CO State Hwy 9 Project – Final Monitoring Report

The final monitoring report for the Colorado State Highway 9 Safety Project was released this year, and the results point to a resounding success for the project, much to the excitement of the project stakeholders. The project has followed a long road from its initiation in 2011, through approval for funding in 2013, to the project’s final completion of construction in late 2016.

Since the 1st phase of construction was completed in late 2015, a 5-year comprehensive monitoring program has tracked wildlife responses and vehicle collisions from start to finish. This past spring, the release of the year-5 monitoring report presented the results of post-construction monitoring from December of 2015 through November of 2020. Participating in the study were researchers and scientists from CO Parks & Wildlife (CPW), CO Department of Transportation (CDOT), US Fish and Wildlife (USFWS), and ECO-Resolutions of Golden, Colorado.

Researchers continued to count wildlife-vehicle collisions (WVC) throughout the 5-year study period, adding to 5 years of pre-construction data for a total of 10 years’ worth of information. The study utilized 62 motion-triggered cameras at 49 locations to record animal movements and behavioral responses to the wildlife mitigation structures, which include 5 wildlife underpasses, 2 wildlife overpasses, 29 wildlife guards, miles of wildlife fencing and 61 escape ramps. The findings of the report are impressive, with some highlights listed below:

  • The successful movements of mule deer over or under the wildlife crossings increased dramatically, including all age and gender classes (see Figures 3-1 and E-2 below), with a total of 112,678 successful crossings over the study-period. This translates to an overall success rate of 96%, which indicates that the mitigation has been highly effective in increasing mule deer connectivity across Highway 9.
  • The mitigation structures have resulted in a 92% reduction in WVCs and a 90% reduction in wildlife carcasses (see Figure E-1 below), vastly improving safety for motorists along the highway corridor.
  • In addition to mule deer, cameras have captured 16 additional species using the structures, including large and medium-sized animals like elk, white-tailed deer, pronghorn, black bear, bobcat, coyote, mountain lion, bighorn sheep, and moose, as well as smaller animals such as red fox, badger, hare, skunk, otter, turkey and raccoon.
  • The study also found that round bar wildlife guards were more successful in repelling mule deer from entering the fenced road corridor (90% repel rate) compared to flat bar wildlife guards (83% repel rate).
  • Escape ramps that allow wildlife caught along the highway corridor to return to safe habitat on the outside of the wildlife fencing were most effective when placed below the road grade and without rail fences on top.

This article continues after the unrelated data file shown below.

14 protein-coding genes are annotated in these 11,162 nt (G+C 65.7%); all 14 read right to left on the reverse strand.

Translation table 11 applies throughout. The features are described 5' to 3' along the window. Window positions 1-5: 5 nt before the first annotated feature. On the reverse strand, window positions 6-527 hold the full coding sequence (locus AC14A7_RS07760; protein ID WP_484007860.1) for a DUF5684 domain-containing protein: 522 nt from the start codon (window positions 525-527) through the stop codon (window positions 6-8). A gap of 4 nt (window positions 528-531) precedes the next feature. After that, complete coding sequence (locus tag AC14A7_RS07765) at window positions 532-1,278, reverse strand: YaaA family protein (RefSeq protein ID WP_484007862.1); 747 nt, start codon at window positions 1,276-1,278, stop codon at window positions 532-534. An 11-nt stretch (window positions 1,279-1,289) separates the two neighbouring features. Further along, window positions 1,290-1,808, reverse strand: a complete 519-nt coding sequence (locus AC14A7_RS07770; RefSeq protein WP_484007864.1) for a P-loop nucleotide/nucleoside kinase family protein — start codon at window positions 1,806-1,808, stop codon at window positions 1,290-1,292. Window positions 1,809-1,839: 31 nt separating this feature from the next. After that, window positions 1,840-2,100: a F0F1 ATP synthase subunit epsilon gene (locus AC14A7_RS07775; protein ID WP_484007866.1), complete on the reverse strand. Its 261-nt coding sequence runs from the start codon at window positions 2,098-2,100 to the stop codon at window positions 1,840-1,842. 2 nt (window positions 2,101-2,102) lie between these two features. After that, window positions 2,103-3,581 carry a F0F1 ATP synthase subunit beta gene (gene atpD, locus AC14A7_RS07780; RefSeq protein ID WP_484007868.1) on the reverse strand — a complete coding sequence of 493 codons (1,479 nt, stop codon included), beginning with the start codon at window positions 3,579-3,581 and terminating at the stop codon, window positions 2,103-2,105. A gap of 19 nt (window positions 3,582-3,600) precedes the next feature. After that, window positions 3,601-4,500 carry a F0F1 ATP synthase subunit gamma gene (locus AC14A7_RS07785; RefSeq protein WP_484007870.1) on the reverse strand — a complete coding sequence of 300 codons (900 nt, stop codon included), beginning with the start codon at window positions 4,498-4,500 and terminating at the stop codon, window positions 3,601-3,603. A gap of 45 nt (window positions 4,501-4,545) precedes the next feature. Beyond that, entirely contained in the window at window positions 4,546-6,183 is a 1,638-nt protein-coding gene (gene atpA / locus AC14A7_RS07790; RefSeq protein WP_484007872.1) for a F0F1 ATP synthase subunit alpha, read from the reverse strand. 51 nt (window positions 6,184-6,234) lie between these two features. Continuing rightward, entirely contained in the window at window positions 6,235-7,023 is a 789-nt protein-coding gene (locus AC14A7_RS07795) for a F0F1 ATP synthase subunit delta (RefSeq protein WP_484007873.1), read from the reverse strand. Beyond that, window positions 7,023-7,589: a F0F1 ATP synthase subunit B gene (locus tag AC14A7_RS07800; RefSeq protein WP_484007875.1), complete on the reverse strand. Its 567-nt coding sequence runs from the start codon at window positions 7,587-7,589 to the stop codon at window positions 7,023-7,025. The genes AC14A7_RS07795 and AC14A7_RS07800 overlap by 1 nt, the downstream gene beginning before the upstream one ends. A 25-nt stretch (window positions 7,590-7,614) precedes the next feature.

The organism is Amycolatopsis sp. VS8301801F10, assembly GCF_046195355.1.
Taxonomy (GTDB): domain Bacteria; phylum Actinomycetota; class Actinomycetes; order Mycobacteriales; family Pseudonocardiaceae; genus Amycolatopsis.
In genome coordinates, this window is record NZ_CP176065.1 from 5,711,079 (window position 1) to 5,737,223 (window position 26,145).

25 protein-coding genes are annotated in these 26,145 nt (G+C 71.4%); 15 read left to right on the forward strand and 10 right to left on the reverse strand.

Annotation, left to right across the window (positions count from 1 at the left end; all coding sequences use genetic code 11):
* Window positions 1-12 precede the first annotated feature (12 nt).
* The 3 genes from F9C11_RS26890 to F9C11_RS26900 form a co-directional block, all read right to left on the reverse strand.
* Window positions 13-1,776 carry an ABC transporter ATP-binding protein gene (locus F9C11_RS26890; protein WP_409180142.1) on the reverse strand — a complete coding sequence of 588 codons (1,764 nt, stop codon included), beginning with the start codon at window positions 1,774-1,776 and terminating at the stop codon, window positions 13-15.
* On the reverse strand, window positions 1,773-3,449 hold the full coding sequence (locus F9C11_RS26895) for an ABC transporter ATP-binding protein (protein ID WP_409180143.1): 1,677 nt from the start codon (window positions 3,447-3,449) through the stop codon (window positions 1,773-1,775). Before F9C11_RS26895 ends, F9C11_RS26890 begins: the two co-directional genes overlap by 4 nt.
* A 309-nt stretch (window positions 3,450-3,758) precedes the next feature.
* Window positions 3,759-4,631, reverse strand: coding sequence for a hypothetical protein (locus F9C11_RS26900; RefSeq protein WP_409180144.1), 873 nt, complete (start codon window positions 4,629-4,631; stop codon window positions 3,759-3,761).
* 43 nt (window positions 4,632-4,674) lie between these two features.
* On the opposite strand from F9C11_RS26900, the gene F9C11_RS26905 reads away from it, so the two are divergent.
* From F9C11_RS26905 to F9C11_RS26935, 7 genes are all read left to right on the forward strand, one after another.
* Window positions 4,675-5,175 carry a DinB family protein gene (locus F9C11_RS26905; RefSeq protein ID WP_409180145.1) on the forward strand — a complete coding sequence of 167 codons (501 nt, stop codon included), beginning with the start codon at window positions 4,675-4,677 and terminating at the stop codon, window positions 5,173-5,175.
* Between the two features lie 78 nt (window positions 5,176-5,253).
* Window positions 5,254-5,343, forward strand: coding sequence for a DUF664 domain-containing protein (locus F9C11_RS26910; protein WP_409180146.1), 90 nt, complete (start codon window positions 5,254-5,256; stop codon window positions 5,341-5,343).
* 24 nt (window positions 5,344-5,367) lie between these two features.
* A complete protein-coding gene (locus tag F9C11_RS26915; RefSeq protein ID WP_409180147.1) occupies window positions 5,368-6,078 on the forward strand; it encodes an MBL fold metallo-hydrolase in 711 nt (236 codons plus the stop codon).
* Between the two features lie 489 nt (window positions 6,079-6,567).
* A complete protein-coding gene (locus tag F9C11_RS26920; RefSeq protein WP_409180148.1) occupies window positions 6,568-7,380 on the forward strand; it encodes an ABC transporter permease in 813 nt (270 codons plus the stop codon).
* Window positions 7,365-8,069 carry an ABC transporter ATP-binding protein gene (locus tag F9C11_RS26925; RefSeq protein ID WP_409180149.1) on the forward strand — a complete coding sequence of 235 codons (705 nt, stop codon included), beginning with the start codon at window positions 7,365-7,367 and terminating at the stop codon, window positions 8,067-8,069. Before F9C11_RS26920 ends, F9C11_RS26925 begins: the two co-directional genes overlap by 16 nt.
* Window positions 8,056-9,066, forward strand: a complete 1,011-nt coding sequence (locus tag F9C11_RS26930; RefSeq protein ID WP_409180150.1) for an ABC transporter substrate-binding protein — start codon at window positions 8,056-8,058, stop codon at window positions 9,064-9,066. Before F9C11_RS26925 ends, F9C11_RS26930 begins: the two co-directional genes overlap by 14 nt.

Figure 3-1 from the monitoring report shows the total number of mule deer approaches vs. successful passages at all seven crossing structures by each study year. A better success rate is measured by how close together the yellow and green bars are to each other.
Figure E-2 from the monitoring report shows successful mule deer passages, by study year, at all seven crossing structures.
Figure E-1 from the monitoring report shows pre and post construction carcasses and crashes resulting from wildlife-vehicle collisions (WVC). WVC are highest during the winter months of November through April, which is when carcass reporting was conducted.

After 5 years of intensive monitoring, the Colorado State Highway 9 Safety Project has clearly met or exceeded most of the performance measures that were established after construction was completed. A cost-benefit analysis conservatively estimates that the mitigation measures will pay for themselves in 56 years, which is far less than the minimum 75-year lifespan of the structures. The cost savings from prevented WVCs and conservation benefits to wildlife, especially mule deer, far outweigh the cost of construction and maintenance of the structures. Finally, the success of the project and the monitoring data it generated will help transportation and wildlife agencies plan and implement future projects for maximum benefit to both wildlife populations and human motorists.

For additional information and details, please follow the links below:

Colorado Department of Transportation’s Summary Video

Colorado Parks & Wildlife Highway 9 Project Page

Colorado Department of Transportation Project Monitoring Page

Monitoring Study Literature Review

Phase 1 Monitoring Report

Year 2 Monitoring Report

Year 3 Monitoring Report

Year 4 Monitoring Report

Year 5 (Final) Monitoring Report

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